See U.S. Treasury Designates the Union of Good, HP1267, November 12, 2008, http://www.ustreas.gov/press/releases/hp1267.htm.
"Turkey: 'Mavi Marmara Ship' Leaves Istanbul Harbor Towards Gaza to Deliver Aid," May 24, 2010, Open Source Center Document GMP20100534737006.
Statement by Prime Minister Binyamin Netanyahu at the Prime Minister's Office in Jerusalem, Channel 10 Television, June 2, 2010, Open Source Center Document GMP20100602738007.
Peter Spiegel, "Confrontation at Sea: Turkey Seeks U.S. Solidarity," Wall Street Journal (Europe), June 2, 2010.
Turkish Ministry of Foreign Affairs, "Press Release Regarding the Use of Force by the Israeli Defense Forces Against the Humanitarian Aid Fleet to Gaza," Open Source Center Document GMP20100531017013, May 31, 2010.
"Turkish Minister Speaks at the UN Security Council," (text) Anatolia, May 31, 2010, Open Source Center Document GMP20100601017001.
Remarks to Justice and Development Party (AKP) parliamentary group, June 1, 2010, Anatolia, Open Source Center Document GMP20100601744001.
Adem Kadam, "Prime Minister in Konya," Anatolia, June 4, 2010, Open Source Center Document GMP20100608734014.
United Nations Security Council, S/PRST/2010/9, June 1, 2010.
"British PM Tells Netanyahu Israeli Raid on Ship was 'Unacceptable'," Agence France Presse, June 1, 2010.
"Merkel tells Israeli, Turkish Leaders of 'Deep Concern,'" Agence France Presse, May 31, 2010.
"France's Sarkozy Wants Probe into Gaza Flotilla Incident," Agence France Presse, May 31, 2010.
Ya'aqov Katz, "IDF Probe Considers Turkey Intel Needs," Jerusalem Post, June 14, 2010.
Interview by Francesco Battistini, "The Only Mistake Lay in Underestimating the Pacifists," Milan Corriere della Sera, June 9, 2010, Open Source Center Document EUP20100609058010.
"Israel Announces Probe Commission with 2 Foreign Observers of 'Highest Standing,'" (Israeli) Government Press Office, June 13, 2010.
"Statement by the Press Secretary on Israel's Investigation into Flotilla Incident," June 13, 2010, http://www.whitehouse.gov/the-press-office/statement-press-secretary-israels-investigation-flotilla-incident.
"Turkey FM Says Ankara Entitled to Review Ties with Israel," Anatolia, June 14, 2010, BBC Monitoring Newsfile.
"Turkey Said Distrustful of Israeli Probe," Today's Zaman, June 15, 2010.
Yitzhaq Ben-Horn, "Baraq to ban: Trust Israel Flotilla Probe," Ynetnews, June 21, 2010.
"Turkey Sets Up Committee to Look into Israeli Raid," Al-Manar TV Online, June 17, 2010
Scott Wilson, Glenn Kessler, "U.S. Warned Israel Before Raid," Washington Post, June 3, 2010.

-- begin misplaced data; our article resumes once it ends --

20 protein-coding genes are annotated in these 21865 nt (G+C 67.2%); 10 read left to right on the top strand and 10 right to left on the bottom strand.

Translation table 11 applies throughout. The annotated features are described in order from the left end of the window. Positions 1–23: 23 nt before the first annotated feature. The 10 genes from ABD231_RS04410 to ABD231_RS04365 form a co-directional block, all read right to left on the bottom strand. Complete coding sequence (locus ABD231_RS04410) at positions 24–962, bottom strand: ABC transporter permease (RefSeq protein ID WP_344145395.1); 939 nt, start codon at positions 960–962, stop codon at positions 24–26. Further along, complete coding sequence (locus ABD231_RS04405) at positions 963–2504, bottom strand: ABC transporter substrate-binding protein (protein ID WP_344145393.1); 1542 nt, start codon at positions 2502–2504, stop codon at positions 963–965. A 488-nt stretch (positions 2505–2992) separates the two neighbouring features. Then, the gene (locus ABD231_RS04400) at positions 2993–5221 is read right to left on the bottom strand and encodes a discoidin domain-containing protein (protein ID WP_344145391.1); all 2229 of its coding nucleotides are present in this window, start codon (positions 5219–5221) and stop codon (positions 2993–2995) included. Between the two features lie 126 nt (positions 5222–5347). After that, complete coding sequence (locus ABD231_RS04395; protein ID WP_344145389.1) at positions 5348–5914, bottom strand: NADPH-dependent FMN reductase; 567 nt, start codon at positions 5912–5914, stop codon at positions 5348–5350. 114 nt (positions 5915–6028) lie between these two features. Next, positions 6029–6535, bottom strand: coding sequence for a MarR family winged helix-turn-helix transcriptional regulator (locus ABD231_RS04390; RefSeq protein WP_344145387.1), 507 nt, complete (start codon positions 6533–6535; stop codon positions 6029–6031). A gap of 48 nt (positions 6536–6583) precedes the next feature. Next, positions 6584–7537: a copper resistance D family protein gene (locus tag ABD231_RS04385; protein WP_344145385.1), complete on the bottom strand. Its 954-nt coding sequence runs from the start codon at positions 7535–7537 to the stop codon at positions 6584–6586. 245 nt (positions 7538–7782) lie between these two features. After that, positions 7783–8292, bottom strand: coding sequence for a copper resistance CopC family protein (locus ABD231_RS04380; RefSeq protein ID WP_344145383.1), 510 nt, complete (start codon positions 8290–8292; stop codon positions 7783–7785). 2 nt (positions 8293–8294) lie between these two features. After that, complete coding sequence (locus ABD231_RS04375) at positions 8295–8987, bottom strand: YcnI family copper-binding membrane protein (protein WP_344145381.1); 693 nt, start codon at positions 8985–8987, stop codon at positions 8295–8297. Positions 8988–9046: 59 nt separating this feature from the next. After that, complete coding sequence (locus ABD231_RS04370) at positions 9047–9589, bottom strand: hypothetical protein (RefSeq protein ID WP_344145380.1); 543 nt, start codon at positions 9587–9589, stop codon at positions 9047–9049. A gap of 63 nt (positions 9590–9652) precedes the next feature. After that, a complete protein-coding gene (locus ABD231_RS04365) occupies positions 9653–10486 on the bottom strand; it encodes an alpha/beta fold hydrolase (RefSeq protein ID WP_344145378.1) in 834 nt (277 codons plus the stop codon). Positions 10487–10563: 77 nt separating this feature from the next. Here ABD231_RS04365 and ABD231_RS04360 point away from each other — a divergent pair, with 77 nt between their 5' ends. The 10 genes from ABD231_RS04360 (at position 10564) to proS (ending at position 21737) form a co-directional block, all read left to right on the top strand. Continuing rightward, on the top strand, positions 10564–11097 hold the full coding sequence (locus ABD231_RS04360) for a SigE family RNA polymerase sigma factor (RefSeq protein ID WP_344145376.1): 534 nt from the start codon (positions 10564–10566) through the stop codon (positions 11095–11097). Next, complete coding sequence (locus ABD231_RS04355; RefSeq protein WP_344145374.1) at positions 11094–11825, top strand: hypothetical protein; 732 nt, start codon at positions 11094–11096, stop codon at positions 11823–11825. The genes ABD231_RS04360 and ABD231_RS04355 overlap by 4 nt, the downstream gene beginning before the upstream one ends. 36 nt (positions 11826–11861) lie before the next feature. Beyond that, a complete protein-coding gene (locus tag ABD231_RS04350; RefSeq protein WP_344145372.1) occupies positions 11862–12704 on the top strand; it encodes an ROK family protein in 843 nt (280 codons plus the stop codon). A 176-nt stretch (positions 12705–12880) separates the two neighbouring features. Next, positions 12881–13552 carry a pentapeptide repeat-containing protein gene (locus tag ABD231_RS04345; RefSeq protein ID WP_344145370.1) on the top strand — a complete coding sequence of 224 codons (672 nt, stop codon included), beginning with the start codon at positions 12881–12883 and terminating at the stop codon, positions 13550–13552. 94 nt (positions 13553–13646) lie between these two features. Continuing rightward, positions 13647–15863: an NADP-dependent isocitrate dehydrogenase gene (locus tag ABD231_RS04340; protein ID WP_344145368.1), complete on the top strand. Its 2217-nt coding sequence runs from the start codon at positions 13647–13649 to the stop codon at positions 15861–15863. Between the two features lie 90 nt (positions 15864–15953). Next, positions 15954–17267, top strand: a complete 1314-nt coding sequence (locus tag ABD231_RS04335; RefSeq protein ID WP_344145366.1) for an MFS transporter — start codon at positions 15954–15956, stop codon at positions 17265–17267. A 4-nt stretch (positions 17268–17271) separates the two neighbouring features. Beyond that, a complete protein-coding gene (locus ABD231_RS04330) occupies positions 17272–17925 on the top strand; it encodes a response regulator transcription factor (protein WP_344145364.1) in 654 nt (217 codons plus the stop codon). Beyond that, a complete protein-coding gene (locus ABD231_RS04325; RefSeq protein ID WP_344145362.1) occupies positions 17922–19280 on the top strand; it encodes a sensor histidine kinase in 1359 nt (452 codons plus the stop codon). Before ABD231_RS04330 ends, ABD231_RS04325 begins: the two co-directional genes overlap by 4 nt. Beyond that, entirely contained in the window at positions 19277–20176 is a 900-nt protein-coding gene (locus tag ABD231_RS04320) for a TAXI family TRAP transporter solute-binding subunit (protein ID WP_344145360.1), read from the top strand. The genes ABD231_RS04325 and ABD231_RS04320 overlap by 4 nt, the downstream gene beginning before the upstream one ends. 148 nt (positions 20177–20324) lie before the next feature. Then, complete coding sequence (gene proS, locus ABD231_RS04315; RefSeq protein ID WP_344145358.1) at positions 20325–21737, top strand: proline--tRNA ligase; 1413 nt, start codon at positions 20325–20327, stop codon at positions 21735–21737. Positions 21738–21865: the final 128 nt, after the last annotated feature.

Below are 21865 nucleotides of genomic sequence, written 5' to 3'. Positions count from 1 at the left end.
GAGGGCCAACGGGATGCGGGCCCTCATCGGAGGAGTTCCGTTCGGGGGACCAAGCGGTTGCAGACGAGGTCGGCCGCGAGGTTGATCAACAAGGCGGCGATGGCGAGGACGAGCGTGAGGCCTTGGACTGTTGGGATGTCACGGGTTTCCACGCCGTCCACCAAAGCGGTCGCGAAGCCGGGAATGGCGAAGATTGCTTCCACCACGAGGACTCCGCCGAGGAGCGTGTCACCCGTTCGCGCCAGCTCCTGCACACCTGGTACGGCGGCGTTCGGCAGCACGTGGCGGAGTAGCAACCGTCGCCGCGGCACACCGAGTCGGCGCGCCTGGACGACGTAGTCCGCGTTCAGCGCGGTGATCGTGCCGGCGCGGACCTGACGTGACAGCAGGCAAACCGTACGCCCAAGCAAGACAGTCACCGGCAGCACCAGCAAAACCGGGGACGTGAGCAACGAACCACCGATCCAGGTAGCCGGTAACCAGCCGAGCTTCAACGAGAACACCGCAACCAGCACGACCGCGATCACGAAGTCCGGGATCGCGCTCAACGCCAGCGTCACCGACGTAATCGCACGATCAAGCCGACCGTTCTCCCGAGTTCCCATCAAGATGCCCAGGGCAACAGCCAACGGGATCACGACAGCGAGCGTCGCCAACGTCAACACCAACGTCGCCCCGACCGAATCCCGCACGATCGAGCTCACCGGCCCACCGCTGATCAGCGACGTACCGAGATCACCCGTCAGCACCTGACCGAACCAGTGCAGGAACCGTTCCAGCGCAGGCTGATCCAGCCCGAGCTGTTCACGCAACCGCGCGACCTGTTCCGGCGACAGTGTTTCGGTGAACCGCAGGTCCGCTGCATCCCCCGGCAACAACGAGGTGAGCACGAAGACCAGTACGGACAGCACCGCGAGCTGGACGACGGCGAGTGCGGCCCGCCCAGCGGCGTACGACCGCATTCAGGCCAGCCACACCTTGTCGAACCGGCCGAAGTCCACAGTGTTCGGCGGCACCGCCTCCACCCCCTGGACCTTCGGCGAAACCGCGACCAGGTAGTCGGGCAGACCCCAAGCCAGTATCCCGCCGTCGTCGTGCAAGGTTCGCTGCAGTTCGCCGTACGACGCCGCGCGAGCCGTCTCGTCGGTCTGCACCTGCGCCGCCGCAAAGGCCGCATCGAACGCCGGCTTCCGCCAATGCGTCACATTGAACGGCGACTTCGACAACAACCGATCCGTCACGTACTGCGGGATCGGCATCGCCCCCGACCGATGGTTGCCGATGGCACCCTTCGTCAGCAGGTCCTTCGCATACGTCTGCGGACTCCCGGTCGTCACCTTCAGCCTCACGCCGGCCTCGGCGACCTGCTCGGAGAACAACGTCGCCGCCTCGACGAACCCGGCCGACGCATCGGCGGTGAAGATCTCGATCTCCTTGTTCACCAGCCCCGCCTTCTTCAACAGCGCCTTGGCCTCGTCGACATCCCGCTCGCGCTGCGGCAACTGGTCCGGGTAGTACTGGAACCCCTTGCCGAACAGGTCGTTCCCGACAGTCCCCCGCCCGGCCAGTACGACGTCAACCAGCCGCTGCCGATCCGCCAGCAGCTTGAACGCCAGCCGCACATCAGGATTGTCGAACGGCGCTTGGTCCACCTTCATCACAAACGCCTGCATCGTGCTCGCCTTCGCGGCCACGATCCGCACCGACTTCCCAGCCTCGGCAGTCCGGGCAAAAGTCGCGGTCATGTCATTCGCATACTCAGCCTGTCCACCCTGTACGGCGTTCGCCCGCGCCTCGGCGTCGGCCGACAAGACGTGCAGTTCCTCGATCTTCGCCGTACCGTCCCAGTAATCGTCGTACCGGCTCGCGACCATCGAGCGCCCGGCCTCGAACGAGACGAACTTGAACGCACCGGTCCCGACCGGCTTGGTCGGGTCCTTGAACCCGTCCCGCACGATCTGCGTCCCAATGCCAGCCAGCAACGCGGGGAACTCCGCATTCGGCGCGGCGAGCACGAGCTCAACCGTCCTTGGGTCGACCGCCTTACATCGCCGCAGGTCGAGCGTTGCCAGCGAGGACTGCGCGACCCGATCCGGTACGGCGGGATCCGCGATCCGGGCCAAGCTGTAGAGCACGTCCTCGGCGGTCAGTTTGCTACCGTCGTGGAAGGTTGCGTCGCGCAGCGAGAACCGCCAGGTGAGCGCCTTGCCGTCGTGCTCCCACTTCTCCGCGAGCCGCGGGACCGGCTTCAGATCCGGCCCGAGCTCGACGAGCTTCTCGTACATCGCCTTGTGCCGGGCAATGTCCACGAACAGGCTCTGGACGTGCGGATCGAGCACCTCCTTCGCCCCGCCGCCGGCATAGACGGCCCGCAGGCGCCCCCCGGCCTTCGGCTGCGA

Sheera Frenkel, "Israeli Battle with Pro-Palestinian Activists Endangers Peace Talks," McClatchy, May 31, 2010.
U.S. Department of State, June 2, 2010.
Isabel Kershner, Neil MacFarquhar, "Israel Begins Deporting Activists Held after Sea Raid," New York Times, June 3, 2010.
"Erdogan to Obama: Israel Risks Losing its Best Friend in Middle East," June 3, 2010, http://www.haaretz.com.
Statement made on PBS' "Charlie Rose Show," June 2, 2010, quoted in Wilson and Kessler, op.cit.
The largest share or $240 million is in Overseas Private Investment Corporation (OPIC) mortgage financing for the West Bank. Another $75 million is FY2010 U.S. Agency for International Development (USAID) aid to support the PA's work to improve infrastructure and $10 million to enhance private sector competitiveness in the West Bank and Gaza; it is unanswered how the PA will work in Gaza
Remarks by President Obama and President Abbas of the Palestinian Authority after Meeting, June 9, 2010, http://www.whithouse.gov/the-press-office/remarks-president-obama-and-president-abbas-palestinian-authority-after-meeting.
"Hamas Rejects Israeli Proposal on Reopening Crossings," Al-Sharq al-Awsat website, June 4, 2010, BBC Monitoring Middle East.
Communique issued by the Prime Minister's Media Adviser, Government Press Office, June 17, 2010, Open Source Center Document, GMP20100617746001.
"Statement following the Israeli Security Cabinet Meeting," Prime Minister's Office, June 20, 2010, Open Source Center Document GMP20100620739004.
Charles Levinson, "Israel Eases Gaza Blockade," Wall Street Journal, June 21, 2010.
"Turkey Welcomes Ease of Gaza Blockade but Says not Enough," Anatolia, June 22, 2010.
"Hamas Rejects Abbas Insistence on Supervising Gaza Aid," http://www.haaretz.com, June 14, 2010.
"Paper Reports on Plans to Send Iranian, Lebanese Aid Ships to Gaza," Al-Sharq al-Awsat website, June 17, 2010, BBC Monitoring Middle East, June 18, 2010.
Sabrina Tavernise, Michael Slackman, "Fatalities on Gaza Flotilla Said to Include U.S. Citizen," New York Times, June 3, 2010.
Marc Champion, " Turkey Lashes out at Israel and Denounces 'Massacre'," Wall Street Journal, June 2, 2010.
Umit Enginsoy, "Turkey's Military programs with Israel Remain in Place," http://www.hurriyetdailynews.com, June 3, 2010.
"Turkey to Isolate Israel if International Probe Committee Not Set Up – Minister," Anatolia, June 9, 2010, BBC Monitoring European, June 10, 2010.
"Israel's Attack Against Ship Taking Aid to Gaza," Anatolia (government news agency), Open Source Center Document GMP20100601744025.
Mark Landler, "U.S. Tries to Keep its Balance between Turkey and Israel," New York Times, June 2, 2010.